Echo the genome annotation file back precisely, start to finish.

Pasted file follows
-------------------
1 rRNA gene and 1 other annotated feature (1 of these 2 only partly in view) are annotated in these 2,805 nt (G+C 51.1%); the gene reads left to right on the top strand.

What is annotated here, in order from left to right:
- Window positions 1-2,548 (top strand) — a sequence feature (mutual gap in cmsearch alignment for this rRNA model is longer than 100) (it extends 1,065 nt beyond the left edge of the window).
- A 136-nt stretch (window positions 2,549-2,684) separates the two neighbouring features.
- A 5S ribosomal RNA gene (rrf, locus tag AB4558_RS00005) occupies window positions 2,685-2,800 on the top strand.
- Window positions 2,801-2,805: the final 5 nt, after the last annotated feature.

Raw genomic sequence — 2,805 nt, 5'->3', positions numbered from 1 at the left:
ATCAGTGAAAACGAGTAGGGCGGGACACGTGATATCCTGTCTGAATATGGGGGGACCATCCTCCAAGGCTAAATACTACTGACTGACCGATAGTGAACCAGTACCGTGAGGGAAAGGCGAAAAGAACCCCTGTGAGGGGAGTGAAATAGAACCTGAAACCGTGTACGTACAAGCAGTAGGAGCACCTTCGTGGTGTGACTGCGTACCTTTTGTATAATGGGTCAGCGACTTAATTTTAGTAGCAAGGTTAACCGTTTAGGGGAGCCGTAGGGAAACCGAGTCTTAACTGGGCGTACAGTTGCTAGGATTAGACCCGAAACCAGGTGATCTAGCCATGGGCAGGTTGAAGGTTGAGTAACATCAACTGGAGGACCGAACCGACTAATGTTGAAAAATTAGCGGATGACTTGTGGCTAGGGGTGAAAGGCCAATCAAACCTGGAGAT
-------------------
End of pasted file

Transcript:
1 rRNA gene and 1 other annotated feature (1 of these 2 only partly in view) are annotated in these 2,805 nt (G+C 51.1%); the gene reads left to right on the top strand.

What is annotated here, in order from left to right:
- Window positions 1-2,548 (top strand) — a sequence feature (mutual gap in cmsearch alignment for this rRNA model is longer than 100) (it extends 1,065 nt beyond the left edge of the window).
- A 136-nt stretch (window positions 2,549-2,684) separates the two neighbouring features.
- A 5S ribosomal RNA gene (rrf, locus tag AB4558_RS00005) occupies window positions 2,685-2,800 on the top strand.
- Window positions 2,801-2,805: the final 5 nt, after the last annotated feature.

Raw genomic sequence — 2,805 nt, 5'->3', positions numbered from 1 at the left:
ATCAGTGAAAACGAGTAGGGCGGGACACGTGATATCCTGTCTGAATATGGGGGGACCATCCTCCAAGGCTAAATACTACTGACTGACCGATAGTGAACCAGTACCGTGAGGGAAAGGCGAAAAGAACCCCTGTGAGGGGAGTGAAATAGAACCTGAAACCGTGTACGTACAAGCAGTAGGAGCACCTTCGTGGTGTGACTGCGTACCTTTTGTATAATGGGTCAGCGACTTAATTTTAGTAGCAAGGTTAACCGTTTAGGGGAGCCGTAGGGAAACCGAGTCTTAACTGGGCGTACAGTTGCTAGGATTAGACCCGAAACCAGGTGATCTAGCCATGGGCAGGTTGAAGGTTGAGTAACATCAACTGGAGGACCGAACCGACTAATGTTGAAAAATTAGCGGATGACTTGTGGCTAGGGGTGAAAGGCCAATCAAACCTGGAGAT